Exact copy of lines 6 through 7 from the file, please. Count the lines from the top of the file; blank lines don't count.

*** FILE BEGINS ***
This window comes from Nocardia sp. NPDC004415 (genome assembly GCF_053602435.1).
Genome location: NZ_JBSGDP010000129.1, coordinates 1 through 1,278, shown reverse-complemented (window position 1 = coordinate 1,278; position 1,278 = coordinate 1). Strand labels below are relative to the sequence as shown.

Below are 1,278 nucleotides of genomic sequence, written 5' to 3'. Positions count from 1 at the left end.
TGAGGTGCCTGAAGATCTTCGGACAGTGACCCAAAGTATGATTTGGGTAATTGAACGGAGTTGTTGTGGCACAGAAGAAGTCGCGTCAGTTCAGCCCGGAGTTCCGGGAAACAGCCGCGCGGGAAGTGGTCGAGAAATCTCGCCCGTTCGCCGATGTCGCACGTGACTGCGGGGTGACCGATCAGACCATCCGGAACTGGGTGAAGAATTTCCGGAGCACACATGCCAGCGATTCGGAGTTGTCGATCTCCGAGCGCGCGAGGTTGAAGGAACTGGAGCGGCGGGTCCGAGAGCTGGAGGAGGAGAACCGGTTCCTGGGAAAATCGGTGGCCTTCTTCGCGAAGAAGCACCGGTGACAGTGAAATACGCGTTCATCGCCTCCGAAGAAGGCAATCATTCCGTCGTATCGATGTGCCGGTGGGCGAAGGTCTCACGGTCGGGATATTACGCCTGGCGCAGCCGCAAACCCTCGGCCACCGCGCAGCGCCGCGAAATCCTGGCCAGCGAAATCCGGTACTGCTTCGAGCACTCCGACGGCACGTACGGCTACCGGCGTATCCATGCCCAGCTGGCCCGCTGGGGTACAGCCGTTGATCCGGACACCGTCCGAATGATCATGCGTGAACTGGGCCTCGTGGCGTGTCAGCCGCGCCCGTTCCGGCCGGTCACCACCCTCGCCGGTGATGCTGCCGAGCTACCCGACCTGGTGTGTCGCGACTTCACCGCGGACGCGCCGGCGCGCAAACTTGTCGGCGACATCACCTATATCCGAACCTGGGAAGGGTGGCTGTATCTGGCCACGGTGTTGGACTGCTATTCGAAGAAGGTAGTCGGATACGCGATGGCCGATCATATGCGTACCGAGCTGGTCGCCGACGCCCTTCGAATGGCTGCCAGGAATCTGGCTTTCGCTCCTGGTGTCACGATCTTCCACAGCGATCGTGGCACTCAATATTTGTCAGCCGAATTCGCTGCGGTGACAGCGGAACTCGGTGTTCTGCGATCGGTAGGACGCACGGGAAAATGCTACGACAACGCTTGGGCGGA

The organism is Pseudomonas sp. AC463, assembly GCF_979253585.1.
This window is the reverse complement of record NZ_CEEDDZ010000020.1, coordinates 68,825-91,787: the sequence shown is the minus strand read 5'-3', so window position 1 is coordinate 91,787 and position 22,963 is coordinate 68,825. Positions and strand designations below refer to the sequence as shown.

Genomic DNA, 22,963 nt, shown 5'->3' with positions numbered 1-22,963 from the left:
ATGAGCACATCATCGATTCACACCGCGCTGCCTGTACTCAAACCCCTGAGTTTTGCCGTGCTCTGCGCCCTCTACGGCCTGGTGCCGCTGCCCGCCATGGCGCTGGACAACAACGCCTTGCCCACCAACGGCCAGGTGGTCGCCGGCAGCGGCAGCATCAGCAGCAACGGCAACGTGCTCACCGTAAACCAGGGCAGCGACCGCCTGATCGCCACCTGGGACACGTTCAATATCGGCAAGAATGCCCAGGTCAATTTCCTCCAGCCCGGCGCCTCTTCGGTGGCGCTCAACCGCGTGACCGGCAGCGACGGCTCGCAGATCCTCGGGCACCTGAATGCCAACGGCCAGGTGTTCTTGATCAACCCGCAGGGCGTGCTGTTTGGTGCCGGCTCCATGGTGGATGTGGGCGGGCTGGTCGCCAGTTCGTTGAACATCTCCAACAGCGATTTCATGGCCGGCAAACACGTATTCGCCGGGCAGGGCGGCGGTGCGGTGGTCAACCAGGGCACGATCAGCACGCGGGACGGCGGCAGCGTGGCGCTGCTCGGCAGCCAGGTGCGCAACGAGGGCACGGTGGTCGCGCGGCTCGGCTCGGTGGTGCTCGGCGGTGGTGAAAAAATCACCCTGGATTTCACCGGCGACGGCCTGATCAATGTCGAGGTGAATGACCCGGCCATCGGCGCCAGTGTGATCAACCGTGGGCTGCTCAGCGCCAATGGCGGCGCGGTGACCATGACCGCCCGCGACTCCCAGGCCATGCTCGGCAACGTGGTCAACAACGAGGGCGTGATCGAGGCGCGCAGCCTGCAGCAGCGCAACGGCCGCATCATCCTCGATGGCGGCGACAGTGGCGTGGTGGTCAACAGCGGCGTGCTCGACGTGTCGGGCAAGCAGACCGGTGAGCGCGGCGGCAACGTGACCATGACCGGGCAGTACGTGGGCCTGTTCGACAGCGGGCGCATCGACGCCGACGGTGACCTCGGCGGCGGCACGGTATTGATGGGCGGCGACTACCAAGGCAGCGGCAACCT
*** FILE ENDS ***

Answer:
This window is the reverse complement of record NZ_CEEDDZ010000020.1, coordinates 68,825-91,787: the sequence shown is the minus strand read 5'-3', so window position 1 is coordinate 91,787 and position 22,963 is coordinate 68,825. Positions and strand designations below refer to the sequence as shown.

Genomic DNA, 22,963 nt, shown 5'->3' with positions numbered 1-22,963 from the left: